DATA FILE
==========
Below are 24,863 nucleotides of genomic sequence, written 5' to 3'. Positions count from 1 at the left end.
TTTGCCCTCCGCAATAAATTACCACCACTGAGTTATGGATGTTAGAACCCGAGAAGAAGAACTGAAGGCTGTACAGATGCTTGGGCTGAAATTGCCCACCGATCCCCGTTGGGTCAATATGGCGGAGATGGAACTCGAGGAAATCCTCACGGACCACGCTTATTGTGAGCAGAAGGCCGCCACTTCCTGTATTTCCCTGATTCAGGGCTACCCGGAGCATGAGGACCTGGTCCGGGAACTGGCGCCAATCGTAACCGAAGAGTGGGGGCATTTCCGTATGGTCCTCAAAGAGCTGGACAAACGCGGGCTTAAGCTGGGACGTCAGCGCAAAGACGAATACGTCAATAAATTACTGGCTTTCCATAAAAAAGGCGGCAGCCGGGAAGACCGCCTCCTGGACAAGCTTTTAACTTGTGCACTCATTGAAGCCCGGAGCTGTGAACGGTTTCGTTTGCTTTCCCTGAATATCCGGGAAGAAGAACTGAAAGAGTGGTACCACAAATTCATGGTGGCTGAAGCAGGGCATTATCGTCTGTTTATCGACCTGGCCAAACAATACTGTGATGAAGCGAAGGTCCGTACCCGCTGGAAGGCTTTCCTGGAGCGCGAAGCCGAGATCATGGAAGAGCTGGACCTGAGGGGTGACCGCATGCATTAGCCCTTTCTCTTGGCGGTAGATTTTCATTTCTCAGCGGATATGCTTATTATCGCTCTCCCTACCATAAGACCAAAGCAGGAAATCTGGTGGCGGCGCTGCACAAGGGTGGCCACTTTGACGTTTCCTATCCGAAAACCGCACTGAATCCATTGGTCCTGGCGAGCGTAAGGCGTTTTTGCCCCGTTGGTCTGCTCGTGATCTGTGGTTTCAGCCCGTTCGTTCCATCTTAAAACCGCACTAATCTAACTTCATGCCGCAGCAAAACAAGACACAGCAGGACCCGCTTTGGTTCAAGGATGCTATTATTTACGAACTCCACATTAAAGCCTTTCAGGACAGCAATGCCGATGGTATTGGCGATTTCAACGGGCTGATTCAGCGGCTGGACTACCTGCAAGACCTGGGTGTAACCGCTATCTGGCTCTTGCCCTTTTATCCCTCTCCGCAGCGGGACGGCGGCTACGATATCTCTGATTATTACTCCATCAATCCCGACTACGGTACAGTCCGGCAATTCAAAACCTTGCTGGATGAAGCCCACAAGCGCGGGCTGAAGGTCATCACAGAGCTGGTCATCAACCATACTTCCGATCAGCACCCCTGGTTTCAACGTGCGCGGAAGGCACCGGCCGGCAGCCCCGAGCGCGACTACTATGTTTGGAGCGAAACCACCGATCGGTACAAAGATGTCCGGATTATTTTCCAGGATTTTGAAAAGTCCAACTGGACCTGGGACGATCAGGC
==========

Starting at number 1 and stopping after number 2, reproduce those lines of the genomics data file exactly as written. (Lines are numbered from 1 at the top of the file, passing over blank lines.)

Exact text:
Below are 24,863 nucleotides of genomic sequence, written 5' to 3'. Positions count from 1 at the left end.
TTTGCCCTCCGCAATAAATTACCACCACTGAGTTATGGATGTTAGAACCCGAGAAGAAGAACTGAAGGCTGTACAGATGCTTGGGCTGAAATTGCCCACCGATCCCCGTTGGGTCAATATGGCGGAGATGGAACTCGAGGAAATCCTCACGGACCACGCTTATTGTGAGCAGAAGGCCGCCACTTCCTGTATTTCCCTGATTCAGGGCTACCCGGAGCATGAGGACCTGGTCCGGGAACTGGCGCCAATCGTAACCGAAGAGTGGGGGCATTTCCGTATGGTCCTCAAAGAGCTGGACAAACGCGGGCTTAAGCTGGGACGTCAGCGCAAAGACGAATACGTCAATAAATTACTGGCTTTCCATAAAAAAGGCGGCAGCCGGGAAGACCGCCTCCTGGACAAGCTTTTAACTTGTGCACTCATTGAAGCCCGGAGCTGTGAACGGTTTCGTTTGCTTTCCCTGAATATCCGGGAAGAAGAACTGAAAGAGTGGTACCACAAATTCATGGTGGCTGAAGCAGGGCATTATCGTCTGTTTATCGACCTGGCCAAACAATACTGTGATGAAGCGAAGGTCCGTACCCGCTGGAAGGCTTTCCTGGAGCGCGAAGCCGAGATCATGGAAGAGCTGGACCTGAGGGGTGACCGCATGCATTAGCCCTTTCTCTTGGCGGTAGATTTTCATTTCTCAGCGGATATGCTTATTATCGCTCTCCCTACCATAAGACCAAAGCAGGAAATCTGGTGGCGGCGCTGCACAAGGGTGGCCACTTTGACGTTTCCTATCCGAAAACCGCACTGAATCCATTGGTCCTGGCGAGCGTAAGGCGTTTTTGCCCCGTTGGTCTGCTCGTGATCTGTGGTTTCAGCCCGTTCGTTCCATCTTAAAACCGCACTAATCTAACTTCATGCCGCAGCAAAACAAGACACAGCAGGACCCGCTTTGGTTCAAGGATGCTATTATTTACGAACTCCACATTAAAGCCTTTCAGGACAGCAATGCCGATGGTATTGGCGATTTCAACGGGCTGATTCAGCGGCTGGACTACCTGCAAGACCTGGGTGTAACCGCTATCTGGCTCTTGCCCTTTTATCCCTCTCCGCAGCGGGACGGCGGCTACGATATCTCTGATTATTACTCCATCAATCCCGACTACGGTACAGTCCGGCAATTCAAAACCTTGCTGGATGAAGCCCACAAGCGCGGGCTGAAGGTCATCACAGAGCTGGTCATCAACCATACTTCCGATCAGCACCCCTGGTTTCAACGTGCGCGGAAGGCACCGGCCGGCAGCCCCGAGCGCGACTACTATGTTTGGAGCGAAACCACCGATCGGTACAAAGATGTCCGGATTATTTTCCAGGATTTTGAAAAGTCCAACTGGACCTGGGACGATCAGGC